Helping the Chronically Overworked Find Life Balance

The Business Case For Sleep

Chapter 9: Paint Your Environment Part 14

There will be times when your manager asks you to drop everything and put something together for her. When that happens, don’t be afraid to delay another deliverable, with a quick note to the other stakeholder explaining why it will be late. I found that transparency is respectful to the other party, and over time builds mutual respect.  And if need be, I let the two managers duke it out over what is a higher priority.

Your manager may not like owning the responsibility of the trade off, especially if you have a history of working weekends, and staying late to deliver last-minute “urgent” requests.  BUT, limiting how many hours you work will make you much more effective, and a greater asset to your manager and the company.

Take the issue of sleep deprivation. A recent study by the CDC found that 30% of Americans get less than six hours of sleep per night.  On a personal level, sleep deprivation leads to higher rates of traffic accidents, and some serious health issues like high blood pressure and diabetes.  In short, being tired is bad for you.

James Maas, who taught Psych 101 to 2000 people  each semester when I was at Cornell, studies sleep deprivation.  His website  and summarizes it well:  “Recent medical research proves that sleep deprivation literally “makes you stupid, clumsy, stressed out, unhealthy and will shorten your life.”

I admit it – I spent plenty of time sleep deprived, and it didn’t feel that bad to me.  And the latest research explains why. Brain imaging studies comparing rested and sleep deprived people have shown that “ individuals who are sleep-deprived experience periods of near-normal brain function, but these periods are interspersed with severe drops in attention and visual processing. …The periods of apparently normal functioning could give a false sense of competency and security.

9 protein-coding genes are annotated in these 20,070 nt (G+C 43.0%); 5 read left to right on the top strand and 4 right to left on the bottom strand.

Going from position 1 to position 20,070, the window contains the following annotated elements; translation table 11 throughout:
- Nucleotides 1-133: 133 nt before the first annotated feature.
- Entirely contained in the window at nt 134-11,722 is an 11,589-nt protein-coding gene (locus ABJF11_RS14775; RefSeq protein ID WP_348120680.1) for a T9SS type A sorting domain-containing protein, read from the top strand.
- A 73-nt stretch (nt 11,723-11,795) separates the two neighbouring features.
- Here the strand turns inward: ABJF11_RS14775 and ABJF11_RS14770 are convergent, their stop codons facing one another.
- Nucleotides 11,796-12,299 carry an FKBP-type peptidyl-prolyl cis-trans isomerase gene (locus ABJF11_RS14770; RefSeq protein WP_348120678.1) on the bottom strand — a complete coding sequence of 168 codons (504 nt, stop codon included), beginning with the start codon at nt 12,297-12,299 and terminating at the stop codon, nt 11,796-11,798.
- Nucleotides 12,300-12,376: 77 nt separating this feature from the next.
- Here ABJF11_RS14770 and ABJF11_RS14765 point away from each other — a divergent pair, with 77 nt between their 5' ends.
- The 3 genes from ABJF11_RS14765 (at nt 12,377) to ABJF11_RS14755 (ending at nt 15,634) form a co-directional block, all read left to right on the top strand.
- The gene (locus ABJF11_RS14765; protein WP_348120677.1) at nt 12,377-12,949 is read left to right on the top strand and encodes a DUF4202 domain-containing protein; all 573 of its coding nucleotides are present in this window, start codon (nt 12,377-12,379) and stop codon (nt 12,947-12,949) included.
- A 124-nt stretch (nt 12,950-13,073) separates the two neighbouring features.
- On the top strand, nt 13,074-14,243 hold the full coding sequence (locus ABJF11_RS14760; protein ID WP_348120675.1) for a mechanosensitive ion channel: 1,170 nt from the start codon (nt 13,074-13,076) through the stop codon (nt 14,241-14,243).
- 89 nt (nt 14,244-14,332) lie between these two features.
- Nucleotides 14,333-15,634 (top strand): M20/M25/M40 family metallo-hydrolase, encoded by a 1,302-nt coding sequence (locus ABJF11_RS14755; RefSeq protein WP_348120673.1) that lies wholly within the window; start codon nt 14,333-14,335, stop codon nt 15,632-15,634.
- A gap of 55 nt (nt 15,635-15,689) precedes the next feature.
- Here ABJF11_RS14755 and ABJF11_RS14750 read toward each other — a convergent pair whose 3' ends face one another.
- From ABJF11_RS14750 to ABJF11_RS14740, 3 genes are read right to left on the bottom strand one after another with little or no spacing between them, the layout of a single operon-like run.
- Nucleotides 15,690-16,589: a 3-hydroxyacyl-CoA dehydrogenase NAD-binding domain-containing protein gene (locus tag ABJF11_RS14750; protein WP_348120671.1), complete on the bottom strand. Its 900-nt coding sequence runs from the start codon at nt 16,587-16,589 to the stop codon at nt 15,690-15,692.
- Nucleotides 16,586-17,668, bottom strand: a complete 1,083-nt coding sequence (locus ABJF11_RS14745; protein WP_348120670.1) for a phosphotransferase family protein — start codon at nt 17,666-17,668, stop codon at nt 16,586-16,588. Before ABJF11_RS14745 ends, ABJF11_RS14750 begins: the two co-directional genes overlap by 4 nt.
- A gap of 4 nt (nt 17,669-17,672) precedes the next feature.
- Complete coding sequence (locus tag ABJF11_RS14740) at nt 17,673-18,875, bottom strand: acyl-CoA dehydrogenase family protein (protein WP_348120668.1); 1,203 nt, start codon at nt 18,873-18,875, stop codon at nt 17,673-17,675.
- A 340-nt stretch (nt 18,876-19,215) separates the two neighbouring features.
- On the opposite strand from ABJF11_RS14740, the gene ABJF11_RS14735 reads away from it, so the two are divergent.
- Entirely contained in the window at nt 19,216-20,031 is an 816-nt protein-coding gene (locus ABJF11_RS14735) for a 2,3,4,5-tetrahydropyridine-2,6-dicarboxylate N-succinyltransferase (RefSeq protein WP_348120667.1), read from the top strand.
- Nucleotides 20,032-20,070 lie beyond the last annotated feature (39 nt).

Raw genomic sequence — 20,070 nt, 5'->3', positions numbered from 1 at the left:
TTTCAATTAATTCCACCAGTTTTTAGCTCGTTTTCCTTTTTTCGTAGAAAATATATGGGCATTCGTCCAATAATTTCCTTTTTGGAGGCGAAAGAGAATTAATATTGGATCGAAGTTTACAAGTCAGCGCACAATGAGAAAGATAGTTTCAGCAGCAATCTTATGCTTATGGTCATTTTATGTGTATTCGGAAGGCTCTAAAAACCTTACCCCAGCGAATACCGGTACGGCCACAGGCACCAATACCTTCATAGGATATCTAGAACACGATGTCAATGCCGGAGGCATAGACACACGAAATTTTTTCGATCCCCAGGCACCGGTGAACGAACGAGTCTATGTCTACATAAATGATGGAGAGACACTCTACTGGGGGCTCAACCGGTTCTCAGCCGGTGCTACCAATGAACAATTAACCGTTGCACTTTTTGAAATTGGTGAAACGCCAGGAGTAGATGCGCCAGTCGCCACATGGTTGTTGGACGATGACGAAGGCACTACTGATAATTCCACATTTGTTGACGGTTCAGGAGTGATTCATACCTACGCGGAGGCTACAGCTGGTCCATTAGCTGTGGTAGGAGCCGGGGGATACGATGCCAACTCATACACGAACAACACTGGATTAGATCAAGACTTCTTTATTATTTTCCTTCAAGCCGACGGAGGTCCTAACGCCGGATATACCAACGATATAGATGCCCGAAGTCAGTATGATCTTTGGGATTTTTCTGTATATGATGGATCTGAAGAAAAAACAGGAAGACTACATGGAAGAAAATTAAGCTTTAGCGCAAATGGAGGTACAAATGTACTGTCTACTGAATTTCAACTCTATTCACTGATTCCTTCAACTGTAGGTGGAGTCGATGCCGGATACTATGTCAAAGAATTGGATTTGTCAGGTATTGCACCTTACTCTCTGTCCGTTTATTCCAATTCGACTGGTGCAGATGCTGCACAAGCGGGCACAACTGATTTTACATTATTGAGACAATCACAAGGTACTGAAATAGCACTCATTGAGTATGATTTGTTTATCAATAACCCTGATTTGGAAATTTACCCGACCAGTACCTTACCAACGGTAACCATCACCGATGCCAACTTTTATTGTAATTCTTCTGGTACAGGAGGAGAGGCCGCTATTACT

And aside from the research, lets step back and think about it.  Can you do your best work if you are tired or sick?  Can you effectively lead a team if you are stressed out?  Without recovery time, can you be creative and sharp?

When having the conversation with your manager, remember to make a business case, not a personal request.   Even the Wall Street Journal admits that “a good night’s rest is good for business.”  Tired people make mistakes.

What has been your experience with rest and work?

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Why The Right Thing To Do Is A Business Case For Good

Chapter 9: Paint Your Environment Part 3

In 1994 Massachusetts had a statewide referendum that would have required companies to reduce the amount of product packaging. I lived in Boston and there was a raging debate between the environmentalists and the business community.  One side said that excess packaging is bad for the environment and costly to the public. The other side claimed that the costs of packaging reduction would be astronomical and cost jobs.  The measure was defeated 65% to 35%.

Fast forward to today – many companies cannot reduce their packaging quickly enough. The difference is the business case. Less packaging brings lower costs, a green brand, and in some cases more ease of use.  If you can deliver a better product at a lower cost, why wouldn’t the company do it?

Corporations are in business to make money, and it is very hard to argue that a company should make less money for any reason. It is far more effective to make a Business Case for Good.

If your company must decide between doing the right thing (A), or doing the wrong but less expensive thing (B), the worst thing you can do is to argue for “A” based on ethics. Instead, use your creativity to create a business case. For example, argue that A will differentiate your product in the market, and allow the company to command a higher price.  Or, argue that “B” will have higher support costs, or bring a legal risk.

Whatever you do, don’t EVER mention an ethical justification for A, not even as a fourth bullet point.  I’ve used a Business Case For Good on several occasions, and invariably someone else said “of course we should do A.  It’s the right thing to do.”  This is a test. If you agree, someone on the other side will use your agreement to bring the argument back to ethics, and you will lose.  Instead, be coldhearted, and say “That should not be a factor in the decision -we need to do what is best for the company.”

You want this to become a contest of who has the best numbers, and in the next post, I’ll show you how to properly buffer a revenue forecast.  If you make up better numbers than the other side, your company will start doing the right thing in spite of themselves.

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